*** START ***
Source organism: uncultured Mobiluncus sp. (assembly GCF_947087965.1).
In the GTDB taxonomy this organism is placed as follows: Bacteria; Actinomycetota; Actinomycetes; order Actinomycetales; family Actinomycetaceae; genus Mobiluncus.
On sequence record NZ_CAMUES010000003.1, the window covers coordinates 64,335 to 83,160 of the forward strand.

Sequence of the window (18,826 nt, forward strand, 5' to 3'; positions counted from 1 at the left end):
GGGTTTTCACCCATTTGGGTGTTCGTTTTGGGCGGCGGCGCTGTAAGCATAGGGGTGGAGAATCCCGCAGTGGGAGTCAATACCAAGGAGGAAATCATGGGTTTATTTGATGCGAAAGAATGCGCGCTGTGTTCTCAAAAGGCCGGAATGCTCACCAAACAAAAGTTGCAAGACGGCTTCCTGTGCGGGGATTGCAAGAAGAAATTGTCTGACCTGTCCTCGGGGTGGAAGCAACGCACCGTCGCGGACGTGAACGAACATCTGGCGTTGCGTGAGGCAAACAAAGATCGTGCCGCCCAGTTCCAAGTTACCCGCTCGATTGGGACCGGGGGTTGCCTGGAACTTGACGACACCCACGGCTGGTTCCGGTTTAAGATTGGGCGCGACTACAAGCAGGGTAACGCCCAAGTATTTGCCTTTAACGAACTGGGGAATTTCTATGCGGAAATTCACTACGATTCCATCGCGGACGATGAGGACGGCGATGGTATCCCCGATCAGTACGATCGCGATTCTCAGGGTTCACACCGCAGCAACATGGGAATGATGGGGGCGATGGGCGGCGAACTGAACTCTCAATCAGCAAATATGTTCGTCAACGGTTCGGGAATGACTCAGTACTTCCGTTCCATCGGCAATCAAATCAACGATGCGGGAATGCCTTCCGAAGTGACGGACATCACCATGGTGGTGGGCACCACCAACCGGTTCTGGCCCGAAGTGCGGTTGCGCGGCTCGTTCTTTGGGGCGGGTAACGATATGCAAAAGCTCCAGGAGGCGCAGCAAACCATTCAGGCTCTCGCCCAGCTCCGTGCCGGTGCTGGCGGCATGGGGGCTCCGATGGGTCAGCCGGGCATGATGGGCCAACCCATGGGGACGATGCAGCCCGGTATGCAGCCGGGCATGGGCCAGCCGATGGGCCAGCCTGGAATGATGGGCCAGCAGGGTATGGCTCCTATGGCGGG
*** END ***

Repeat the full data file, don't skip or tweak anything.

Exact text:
Source organism: uncultured Mobiluncus sp. (assembly GCF_947087965.1).
In the GTDB taxonomy this organism is placed as follows: Bacteria; Actinomycetota; Actinomycetes; order Actinomycetales; family Actinomycetaceae; genus Mobiluncus.
On sequence record NZ_CAMUES010000003.1, the window covers coordinates 64,335 to 83,160 of the forward strand.

Sequence of the window (18,826 nt, forward strand, 5' to 3'; positions counted from 1 at the left end):
GGGTTTTCACCCATTTGGGTGTTCGTTTTGGGCGGCGGCGCTGTAAGCATAGGGGTGGAGAATCCCGCAGTGGGAGTCAATACCAAGGAGGAAATCATGGGTTTATTTGATGCGAAAGAATGCGCGCTGTGTTCTCAAAAGGCCGGAATGCTCACCAAACAAAAGTTGCAAGACGGCTTCCTGTGCGGGGATTGCAAGAAGAAATTGTCTGACCTGTCCTCGGGGTGGAAGCAACGCACCGTCGCGGACGTGAACGAACATCTGGCGTTGCGTGAGGCAAACAAAGATCGTGCCGCCCAGTTCCAAGTTACCCGCTCGATTGGGACCGGGGGTTGCCTGGAACTTGACGACACCCACGGCTGGTTCCGGTTTAAGATTGGGCGCGACTACAAGCAGGGTAACGCCCAAGTATTTGCCTTTAACGAACTGGGGAATTTCTATGCGGAAATTCACTACGATTCCATCGCGGACGATGAGGACGGCGATGGTATCCCCGATCAGTACGATCGCGATTCTCAGGGTTCACACCGCAGCAACATGGGAATGATGGGGGCGATGGGCGGCGAACTGAACTCTCAATCAGCAAATATGTTCGTCAACGGTTCGGGAATGACTCAGTACTTCCGTTCCATCGGCAATCAAATCAACGATGCGGGAATGCCTTCCGAAGTGACGGACATCACCATGGTGGTGGGCACCACCAACCGGTTCTGGCCCGAAGTGCGGTTGCGCGGCTCGTTCTTTGGGGCGGGTAACGATATGCAAAAGCTCCAGGAGGCGCAGCAAACCATTCAGGCTCTCGCCCAGCTCCGTGCCGGTGCTGGCGGCATGGGGGCTCCGATGGGTCAGCCGGGCATGATGGGCCAACCCATGGGGACGATGCAGCCCGGTATGCAGCCGGGCATGGGCCAGCCGATGGGCCAGCCTGGAATGATGGGCCAGCAGGGTATGGCTCCTATGGCGGG